Sunspotters Program Chair:
106 N Darrowby Drive
Raymore, MO 64083-9181
The purpose of this program is to encourage solar observing with an eye toward educating the amateur astronomer on solar features and their evolution. By following this regimen the observer will learn the various features of solar activity, learn how these change during their passage across the disk, and learn how to develop a regular observing program.
Before you start any solar observing program, make absolutely certain that you have safe filters and a safe set-up.
Only use filters from reputable sources, and never use a "solar filter" that screws into an eyepiece. As Richard Hill states in Observe and Understand the Sun:
"Observing the sun is the only inherently dangerous observing an amateur astronomer can do. Be aware of this at all times and take all necessary precautions. If you do not know a filter or procedure is safe then do not use it! Always err on the side of safety. An eye once damaged is forever damaged. Filters that let too much INFRARED light through can burn an eye if used visually. There is NO PAIN when this happens. Burned retinas can not be repaired. Excessive ULTRAVIOLET light has been shown to cause cataracts. So be very careful."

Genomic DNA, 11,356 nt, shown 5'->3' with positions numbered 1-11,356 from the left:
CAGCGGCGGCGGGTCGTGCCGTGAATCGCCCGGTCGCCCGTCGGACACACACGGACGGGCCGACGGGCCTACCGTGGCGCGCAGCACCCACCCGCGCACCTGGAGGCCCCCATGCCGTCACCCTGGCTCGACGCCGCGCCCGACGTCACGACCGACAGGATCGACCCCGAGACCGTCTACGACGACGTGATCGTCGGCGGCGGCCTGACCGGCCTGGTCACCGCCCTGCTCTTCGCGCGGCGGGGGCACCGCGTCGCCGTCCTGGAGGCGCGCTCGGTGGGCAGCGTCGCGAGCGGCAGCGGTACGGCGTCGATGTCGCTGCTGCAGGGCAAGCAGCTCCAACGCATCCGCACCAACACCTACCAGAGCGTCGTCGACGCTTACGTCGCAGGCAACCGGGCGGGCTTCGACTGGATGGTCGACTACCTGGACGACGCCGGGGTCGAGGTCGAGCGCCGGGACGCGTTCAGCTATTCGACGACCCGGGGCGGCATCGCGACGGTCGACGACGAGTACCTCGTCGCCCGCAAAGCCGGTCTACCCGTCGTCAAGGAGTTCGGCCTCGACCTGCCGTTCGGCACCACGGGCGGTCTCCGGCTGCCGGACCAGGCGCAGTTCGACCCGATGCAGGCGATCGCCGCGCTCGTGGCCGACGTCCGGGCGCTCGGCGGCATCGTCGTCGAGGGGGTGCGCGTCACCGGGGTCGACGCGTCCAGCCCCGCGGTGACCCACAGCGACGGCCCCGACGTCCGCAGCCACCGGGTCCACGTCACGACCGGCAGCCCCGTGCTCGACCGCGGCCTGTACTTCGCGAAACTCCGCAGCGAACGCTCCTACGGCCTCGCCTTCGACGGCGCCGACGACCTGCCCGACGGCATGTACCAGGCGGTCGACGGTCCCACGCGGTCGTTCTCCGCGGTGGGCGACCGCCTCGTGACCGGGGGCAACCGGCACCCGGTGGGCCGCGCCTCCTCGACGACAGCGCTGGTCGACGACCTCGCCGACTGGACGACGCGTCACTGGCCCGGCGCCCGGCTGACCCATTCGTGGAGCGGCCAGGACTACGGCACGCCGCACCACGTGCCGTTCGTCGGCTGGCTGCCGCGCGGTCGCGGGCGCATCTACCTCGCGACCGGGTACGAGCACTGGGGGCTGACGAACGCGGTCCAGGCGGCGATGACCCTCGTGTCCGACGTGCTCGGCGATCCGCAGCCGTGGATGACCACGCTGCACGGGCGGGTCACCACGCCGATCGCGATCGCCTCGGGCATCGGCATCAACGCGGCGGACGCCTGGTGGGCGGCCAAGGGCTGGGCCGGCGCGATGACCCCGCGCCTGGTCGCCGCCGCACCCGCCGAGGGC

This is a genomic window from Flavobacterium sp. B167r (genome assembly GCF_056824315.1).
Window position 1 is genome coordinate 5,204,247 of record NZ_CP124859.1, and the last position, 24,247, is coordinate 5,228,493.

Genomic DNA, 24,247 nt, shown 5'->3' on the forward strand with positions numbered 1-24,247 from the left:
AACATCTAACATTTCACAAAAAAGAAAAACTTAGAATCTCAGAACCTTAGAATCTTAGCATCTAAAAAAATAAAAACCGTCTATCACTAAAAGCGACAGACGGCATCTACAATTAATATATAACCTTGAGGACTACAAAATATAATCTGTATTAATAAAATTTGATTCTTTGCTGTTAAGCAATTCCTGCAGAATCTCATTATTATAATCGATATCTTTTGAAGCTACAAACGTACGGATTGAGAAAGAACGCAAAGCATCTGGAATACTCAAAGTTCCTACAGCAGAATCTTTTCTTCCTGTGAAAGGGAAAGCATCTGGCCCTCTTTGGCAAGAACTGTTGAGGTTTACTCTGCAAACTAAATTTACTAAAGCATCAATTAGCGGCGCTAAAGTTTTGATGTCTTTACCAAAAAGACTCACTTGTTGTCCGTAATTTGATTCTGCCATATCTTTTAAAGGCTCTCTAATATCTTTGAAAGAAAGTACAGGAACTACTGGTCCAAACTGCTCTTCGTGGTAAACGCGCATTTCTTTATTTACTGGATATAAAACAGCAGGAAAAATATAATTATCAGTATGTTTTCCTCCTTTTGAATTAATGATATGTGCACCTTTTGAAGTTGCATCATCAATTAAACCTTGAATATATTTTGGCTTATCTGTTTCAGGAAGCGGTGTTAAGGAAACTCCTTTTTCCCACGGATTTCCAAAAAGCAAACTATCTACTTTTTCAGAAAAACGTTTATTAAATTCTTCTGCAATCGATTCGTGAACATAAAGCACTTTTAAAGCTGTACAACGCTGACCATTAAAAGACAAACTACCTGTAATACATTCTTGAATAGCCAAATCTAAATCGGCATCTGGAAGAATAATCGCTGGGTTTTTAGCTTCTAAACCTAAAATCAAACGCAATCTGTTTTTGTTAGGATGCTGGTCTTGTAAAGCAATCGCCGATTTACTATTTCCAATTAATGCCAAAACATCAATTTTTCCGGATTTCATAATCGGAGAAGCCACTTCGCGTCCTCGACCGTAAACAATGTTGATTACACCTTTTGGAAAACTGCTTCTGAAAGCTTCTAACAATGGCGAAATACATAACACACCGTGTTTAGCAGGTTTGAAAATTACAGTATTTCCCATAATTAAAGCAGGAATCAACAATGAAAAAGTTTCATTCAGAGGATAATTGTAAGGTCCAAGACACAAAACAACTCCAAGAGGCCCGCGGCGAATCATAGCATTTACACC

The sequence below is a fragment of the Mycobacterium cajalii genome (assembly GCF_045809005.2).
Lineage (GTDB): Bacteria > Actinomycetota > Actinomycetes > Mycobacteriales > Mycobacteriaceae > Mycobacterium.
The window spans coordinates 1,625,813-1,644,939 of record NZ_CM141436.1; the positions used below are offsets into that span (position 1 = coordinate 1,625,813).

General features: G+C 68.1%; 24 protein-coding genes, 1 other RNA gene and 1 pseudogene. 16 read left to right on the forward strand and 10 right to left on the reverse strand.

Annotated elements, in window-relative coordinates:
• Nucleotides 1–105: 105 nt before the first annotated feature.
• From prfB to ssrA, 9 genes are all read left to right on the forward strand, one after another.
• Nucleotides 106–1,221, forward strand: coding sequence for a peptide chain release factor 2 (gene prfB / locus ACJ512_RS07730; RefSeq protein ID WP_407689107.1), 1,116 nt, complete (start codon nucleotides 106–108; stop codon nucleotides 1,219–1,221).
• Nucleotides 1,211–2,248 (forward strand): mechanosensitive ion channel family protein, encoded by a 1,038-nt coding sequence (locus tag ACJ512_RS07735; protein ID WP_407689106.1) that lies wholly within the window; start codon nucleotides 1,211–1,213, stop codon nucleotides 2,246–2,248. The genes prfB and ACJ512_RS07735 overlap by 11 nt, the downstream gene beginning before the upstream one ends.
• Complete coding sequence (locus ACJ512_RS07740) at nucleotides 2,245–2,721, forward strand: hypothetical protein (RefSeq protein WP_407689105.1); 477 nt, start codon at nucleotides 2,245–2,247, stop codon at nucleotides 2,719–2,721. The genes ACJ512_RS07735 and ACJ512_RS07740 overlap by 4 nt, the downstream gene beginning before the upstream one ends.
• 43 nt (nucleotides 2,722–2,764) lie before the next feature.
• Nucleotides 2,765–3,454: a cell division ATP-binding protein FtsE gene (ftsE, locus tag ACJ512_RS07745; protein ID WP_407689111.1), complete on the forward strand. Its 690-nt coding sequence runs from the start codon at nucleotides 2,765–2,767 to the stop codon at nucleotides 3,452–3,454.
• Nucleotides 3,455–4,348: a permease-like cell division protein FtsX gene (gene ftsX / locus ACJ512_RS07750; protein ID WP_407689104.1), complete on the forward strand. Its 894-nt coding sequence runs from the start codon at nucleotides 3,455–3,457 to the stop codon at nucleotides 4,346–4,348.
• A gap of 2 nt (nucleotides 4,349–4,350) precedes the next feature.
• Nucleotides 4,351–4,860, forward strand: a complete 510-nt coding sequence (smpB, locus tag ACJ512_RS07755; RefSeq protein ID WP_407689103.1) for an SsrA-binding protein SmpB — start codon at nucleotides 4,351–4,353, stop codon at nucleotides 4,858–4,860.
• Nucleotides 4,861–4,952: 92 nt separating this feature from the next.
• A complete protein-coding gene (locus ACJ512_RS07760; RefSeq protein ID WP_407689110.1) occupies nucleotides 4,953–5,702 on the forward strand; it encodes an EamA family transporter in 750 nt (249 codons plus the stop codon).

Before starting this program, please review Information Required to Complete the Sunspotter Program. This will help answer any question you may have.
In the League's Sunspotter program, you will make two sets of drawings. The first set is five detailed sketches of sunspot groups. The second set is 20 or more sketches of the whole solar disk during two solar rotations (one rotation is about 30 days).
Artistic skill is not a requirement! Just diagram what you see as well as your skills allow. Use a number 2A lead pencil for best results.
Your five sunspot sketches must be done on five different days. These sunspot group drawings must be accurately labeled as to time, observing conditions, equipment used, and sunspot class. On each drawing, several features must be identified. The attached Sunspot Drawing Form shows the features you need to sketch and label. In order to see and identify all of the items, you will need to observe a rather complex sunspot group of Modified Zurich class D, E, or F. You may need to observe the sunspot group close to the limb to pick out all the details. To get an idea of how to fill out this drawing form, see an example here.